Q677 Lindsay Roy: I think I have been told that the level of under-reporting of non-fatal accidents is about 50%. Indeed the NFUS said it was more than that. HSE have told us around 50%. Do you think the level of under-reporting is higher or lower than that? I suppose more crucially what evidence do you have, because it is difficult to get?

Debbie Hutchings: It probably is very difficult to get and, as I said earlier, we do have constant phone calls from safety reps saying that things are not being reported, and when we look into them and give them advice those things were RIDDOR reportable. Often it is down to education of the management, whether they have a safety officer to advise them, that often they might not know it is RIDDOR reportable. But that is anecdotal evidence and just from reps phoning in. I think the figure of unreportables, I would imagine, is quite high.

Jake Malloy: In the offshore sector, I think you can go back to a report conducted by the Human Factors Group of the Health and Safety Executive who studied one particular building contractor, Transocean, and looked at four mobile drilling rigs and they looked at the attitudes and behaviours of those workers and specifically whether or not they would be prepared to report incidents and accidents, and they found that by in large they would not for fear of being disciplined or dismissed. So there is a clear deterrent in the way that alleged health and safety breaches occur. There is a clear deterrent to report them.

Q678 Lindsay Roy: Out of fear.

Jake Malloy: That you are going to be dismissed, yes.

Harry Frew: I totally agree with the comments that have been made. We have evidence of workers contacting the office to say that they fell and broke their leg but the boss has come up and picked them up in a car to come into work, you can work in an office as long as you are sitting down. You are getting things like that. We tell the individual what his rights are and terms but there is no RIDDOR report goes in on the basis of that. They are now looking at extending the time period on RIDDOR and I think that will just make it worse.

Q679 Chair: Sorry, explain what you mean by "time period"?

Harry Frew: There is a period of time before you report it, so they are extending that time, and I think that will make matter worse. I think the other part of the problem is that there are people within the management structures of some of the companies who are not clued up on what their responsibilities are and they may well be sending them in or they may be advised not to send them in, I do not know. But it certainly does go on. There is under-reporting, there is no doubt about that.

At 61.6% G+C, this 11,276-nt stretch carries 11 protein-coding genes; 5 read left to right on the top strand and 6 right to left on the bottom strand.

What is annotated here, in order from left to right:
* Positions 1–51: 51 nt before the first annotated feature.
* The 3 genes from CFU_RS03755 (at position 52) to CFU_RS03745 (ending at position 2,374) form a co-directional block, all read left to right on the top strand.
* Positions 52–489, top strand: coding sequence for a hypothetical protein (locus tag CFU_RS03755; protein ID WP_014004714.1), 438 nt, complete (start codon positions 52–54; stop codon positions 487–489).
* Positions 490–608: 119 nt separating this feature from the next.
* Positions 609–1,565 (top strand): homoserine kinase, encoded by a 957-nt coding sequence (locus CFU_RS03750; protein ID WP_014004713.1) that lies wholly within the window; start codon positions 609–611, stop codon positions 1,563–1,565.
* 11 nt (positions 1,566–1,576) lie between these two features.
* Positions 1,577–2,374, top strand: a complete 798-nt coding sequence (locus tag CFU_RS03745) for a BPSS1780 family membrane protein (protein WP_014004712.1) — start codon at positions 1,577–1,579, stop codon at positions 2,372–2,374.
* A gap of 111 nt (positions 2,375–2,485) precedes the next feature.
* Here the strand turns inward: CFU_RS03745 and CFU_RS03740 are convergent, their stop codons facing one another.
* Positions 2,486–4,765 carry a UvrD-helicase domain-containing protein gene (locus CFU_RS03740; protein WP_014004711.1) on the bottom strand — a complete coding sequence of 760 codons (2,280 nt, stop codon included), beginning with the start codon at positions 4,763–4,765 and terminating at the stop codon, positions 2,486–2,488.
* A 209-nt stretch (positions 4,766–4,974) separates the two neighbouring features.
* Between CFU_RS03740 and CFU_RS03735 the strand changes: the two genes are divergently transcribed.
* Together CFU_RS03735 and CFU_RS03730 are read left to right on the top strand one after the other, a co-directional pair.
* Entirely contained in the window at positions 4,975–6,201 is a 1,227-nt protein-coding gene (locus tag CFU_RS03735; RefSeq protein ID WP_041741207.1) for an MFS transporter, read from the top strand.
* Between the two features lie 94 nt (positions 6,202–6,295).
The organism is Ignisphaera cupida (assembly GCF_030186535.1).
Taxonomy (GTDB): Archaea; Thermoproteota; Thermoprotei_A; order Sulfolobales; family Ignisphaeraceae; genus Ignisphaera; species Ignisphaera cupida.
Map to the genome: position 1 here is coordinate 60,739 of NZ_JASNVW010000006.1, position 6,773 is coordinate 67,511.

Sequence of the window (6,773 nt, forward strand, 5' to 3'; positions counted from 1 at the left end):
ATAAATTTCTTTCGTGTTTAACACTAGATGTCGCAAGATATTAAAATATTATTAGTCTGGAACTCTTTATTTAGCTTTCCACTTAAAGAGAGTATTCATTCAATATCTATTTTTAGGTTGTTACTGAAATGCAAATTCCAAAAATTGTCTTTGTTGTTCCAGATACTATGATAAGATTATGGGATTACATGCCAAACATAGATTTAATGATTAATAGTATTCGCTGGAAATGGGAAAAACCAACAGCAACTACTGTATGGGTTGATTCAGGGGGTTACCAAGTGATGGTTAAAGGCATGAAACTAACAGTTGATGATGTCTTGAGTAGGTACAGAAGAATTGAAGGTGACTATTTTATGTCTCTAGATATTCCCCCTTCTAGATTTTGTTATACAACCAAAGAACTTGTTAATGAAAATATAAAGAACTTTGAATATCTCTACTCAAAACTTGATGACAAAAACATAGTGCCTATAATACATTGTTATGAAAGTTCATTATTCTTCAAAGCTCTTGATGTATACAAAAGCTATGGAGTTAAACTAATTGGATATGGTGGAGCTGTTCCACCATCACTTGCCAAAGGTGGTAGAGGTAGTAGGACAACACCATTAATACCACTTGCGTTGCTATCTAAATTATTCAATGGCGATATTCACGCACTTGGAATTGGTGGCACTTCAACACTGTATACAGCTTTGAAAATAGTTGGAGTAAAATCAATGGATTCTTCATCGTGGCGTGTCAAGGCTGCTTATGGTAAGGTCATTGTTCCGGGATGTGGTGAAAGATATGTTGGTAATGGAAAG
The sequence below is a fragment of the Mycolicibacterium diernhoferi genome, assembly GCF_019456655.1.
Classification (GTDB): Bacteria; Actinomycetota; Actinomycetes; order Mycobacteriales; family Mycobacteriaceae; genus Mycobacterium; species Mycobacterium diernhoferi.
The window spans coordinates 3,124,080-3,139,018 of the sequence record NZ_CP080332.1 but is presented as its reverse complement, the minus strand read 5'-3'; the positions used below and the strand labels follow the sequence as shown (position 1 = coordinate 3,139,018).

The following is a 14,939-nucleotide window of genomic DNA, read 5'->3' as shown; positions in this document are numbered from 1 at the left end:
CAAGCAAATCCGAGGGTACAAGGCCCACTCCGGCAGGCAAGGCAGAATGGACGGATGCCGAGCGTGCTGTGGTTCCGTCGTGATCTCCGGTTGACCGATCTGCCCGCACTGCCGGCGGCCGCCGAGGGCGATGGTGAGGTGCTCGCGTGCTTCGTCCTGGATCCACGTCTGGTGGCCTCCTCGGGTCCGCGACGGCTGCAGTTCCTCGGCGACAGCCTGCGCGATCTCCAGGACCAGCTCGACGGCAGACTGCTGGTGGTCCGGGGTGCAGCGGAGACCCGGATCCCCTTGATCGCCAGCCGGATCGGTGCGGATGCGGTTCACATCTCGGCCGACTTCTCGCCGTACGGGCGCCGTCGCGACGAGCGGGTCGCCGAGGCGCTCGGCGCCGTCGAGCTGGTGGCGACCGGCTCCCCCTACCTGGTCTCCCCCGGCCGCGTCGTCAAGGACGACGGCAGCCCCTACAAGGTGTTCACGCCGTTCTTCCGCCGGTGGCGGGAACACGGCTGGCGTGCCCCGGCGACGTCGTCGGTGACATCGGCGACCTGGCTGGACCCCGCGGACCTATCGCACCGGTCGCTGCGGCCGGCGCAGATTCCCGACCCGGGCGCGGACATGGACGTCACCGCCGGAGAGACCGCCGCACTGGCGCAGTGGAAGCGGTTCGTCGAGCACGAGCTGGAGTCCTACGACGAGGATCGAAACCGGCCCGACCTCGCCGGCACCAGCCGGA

Q680 Lindsay Roy: We get a lot of fine words about reporting and health and safety issues but, as you pointed out, there are shortfalls. What practical measures can be taken to increase the level of reporting? One example we have been given is could it be done through hospitals and doctors reporting these accidents because sometimes people just do not record them at all?

Harry Frew: I think you would end up with quite a bit duplication, but if it helps improve it then that would be good. What then happens if the doctor then sends it in, does that mean the company are then prosecuted for not doing it? Is there a sanction going to be there? Do you need that? You have to look at all aspects of it; as it stands now the responsibility is on the company to provide it and report it. If they do not do that then, you know.

Q681 Chair: Just taking the broken leg example, if somebody was able to report that by an anonymous phone call like Crimestoppers, or the equivalent, then presumably that would be to somebody like the HSE who would then either have to make a choice about whether or not to follow that up, and then it falls to them. Because that, in a sense, enables the employee to do it without any fear. It might not be the employee whose leg is broken, it might be somebody who saw or was aware that there was a leg break. Is that a way forward in all of this?

Lindsay Roy: Possibly an opportunity.

Harry Frew: Yes, I think you get that just now anyway, but the HSE, what steps they take to address it. If they are only going to go and visit a particular site and something happens then the chances of them going for something like somebody has been asked to come into his work because they have broken their leg that would not be, I don’t think, a priority for the HSE.

Q682 Chair: If it was that somebody’s leg had been broken and not reported it might very well be. Help us here in a sense, because I think we agree with you that there ought to be more reporting. Where somebody has just slipshod and it is a farmer working, I mean an example from the NFUS was that lots of people who just work for themselves will work on, they will not bothering reporting it. That is quite difficult. But if it is in an organised site or where there is a lot of people and something happens and someone chooses not to report it, the idea of an anonymous report through someone like Crimestoppers seems to me to be the only way through, unless you have a union rep, safety rep on the site, in which case there is no problem. If you have no problem you have no problem, but if there is a problem how do we overcome that except by some sort of anonymised reporting?

Debbie Hutchings: I suppose if you have that reporting system it goes back again to the resources to follow that up, which would be difficult. I think having safety reps on site, we have already spoken that the facility time and involvement is not there. The scope of the rep’s role and enforcing that would address some of the issues of under-reporting, so there is consultation and the reps know what is going on within the workplace.